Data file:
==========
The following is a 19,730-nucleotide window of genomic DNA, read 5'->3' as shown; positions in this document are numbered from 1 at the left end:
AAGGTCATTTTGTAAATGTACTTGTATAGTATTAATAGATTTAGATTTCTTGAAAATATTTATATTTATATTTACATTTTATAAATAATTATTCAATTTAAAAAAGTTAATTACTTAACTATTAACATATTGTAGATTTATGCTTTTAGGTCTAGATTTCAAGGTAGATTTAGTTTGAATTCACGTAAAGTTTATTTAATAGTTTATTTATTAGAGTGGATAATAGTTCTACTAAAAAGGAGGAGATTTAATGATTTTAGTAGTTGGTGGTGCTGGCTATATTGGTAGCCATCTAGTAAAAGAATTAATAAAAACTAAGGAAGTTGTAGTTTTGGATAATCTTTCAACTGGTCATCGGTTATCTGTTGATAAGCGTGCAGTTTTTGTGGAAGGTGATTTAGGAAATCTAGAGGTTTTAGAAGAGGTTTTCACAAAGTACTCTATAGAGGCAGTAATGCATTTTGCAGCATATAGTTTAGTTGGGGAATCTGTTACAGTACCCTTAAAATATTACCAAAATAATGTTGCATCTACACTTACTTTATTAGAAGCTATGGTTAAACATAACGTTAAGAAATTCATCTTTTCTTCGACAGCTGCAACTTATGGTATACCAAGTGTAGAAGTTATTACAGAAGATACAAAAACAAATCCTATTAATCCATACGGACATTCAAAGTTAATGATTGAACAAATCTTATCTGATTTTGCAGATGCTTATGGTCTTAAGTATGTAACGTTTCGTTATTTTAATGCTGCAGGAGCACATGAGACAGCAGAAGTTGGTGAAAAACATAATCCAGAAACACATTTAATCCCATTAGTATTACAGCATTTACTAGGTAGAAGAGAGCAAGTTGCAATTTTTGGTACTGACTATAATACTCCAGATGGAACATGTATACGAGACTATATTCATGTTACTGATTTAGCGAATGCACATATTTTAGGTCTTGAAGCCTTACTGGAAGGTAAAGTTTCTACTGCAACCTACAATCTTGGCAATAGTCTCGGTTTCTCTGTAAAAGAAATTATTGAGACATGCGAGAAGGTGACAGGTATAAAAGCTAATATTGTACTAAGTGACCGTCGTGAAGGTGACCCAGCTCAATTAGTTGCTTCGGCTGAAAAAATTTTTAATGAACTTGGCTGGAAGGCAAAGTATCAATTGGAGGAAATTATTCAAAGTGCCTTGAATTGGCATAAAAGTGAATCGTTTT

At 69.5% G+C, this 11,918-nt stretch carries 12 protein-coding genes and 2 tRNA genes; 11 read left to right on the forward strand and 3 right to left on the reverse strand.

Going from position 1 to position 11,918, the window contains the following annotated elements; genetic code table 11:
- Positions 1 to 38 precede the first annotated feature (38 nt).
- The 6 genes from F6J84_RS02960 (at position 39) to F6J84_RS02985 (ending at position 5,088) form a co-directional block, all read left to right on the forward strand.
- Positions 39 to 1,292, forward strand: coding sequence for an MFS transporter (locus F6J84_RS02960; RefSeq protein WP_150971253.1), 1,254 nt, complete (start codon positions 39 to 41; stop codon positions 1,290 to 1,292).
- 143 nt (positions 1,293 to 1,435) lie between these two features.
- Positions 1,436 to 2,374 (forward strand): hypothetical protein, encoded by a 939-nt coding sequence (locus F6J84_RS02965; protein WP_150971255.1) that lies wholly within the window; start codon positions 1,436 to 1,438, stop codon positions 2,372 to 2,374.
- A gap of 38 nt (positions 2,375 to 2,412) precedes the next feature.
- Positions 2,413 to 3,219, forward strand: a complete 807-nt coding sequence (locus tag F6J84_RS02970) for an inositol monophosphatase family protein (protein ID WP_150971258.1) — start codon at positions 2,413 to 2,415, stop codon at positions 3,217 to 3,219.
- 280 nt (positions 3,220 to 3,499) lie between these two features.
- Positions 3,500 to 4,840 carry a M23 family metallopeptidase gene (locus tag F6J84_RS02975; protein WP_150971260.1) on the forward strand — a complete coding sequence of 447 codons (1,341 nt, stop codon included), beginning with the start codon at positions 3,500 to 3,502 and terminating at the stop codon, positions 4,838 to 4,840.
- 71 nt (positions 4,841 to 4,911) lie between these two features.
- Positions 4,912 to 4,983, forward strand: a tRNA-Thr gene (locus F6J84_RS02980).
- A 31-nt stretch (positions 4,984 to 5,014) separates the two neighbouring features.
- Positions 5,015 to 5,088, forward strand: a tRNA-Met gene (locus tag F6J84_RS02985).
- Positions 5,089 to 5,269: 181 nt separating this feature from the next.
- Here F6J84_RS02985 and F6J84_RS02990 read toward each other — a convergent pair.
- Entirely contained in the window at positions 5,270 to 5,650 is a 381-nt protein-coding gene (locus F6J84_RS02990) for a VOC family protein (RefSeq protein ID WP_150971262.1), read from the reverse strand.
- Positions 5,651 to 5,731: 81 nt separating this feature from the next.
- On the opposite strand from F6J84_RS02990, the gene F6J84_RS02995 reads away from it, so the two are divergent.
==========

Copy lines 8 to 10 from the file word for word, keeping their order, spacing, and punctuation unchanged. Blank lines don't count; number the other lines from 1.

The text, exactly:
- 143 nt (positions 1,293 to 1,435) lie between these two features.
- Positions 1,436 to 2,374 (forward strand): hypothetical protein, encoded by a 939-nt coding sequence (locus F6J84_RS02965; protein WP_150971255.1) that lies wholly within the window; start codon positions 1,436 to 1,438, stop codon positions 2,372 to 2,374.
- A gap of 38 nt (positions 2,375 to 2,412) precedes the next feature.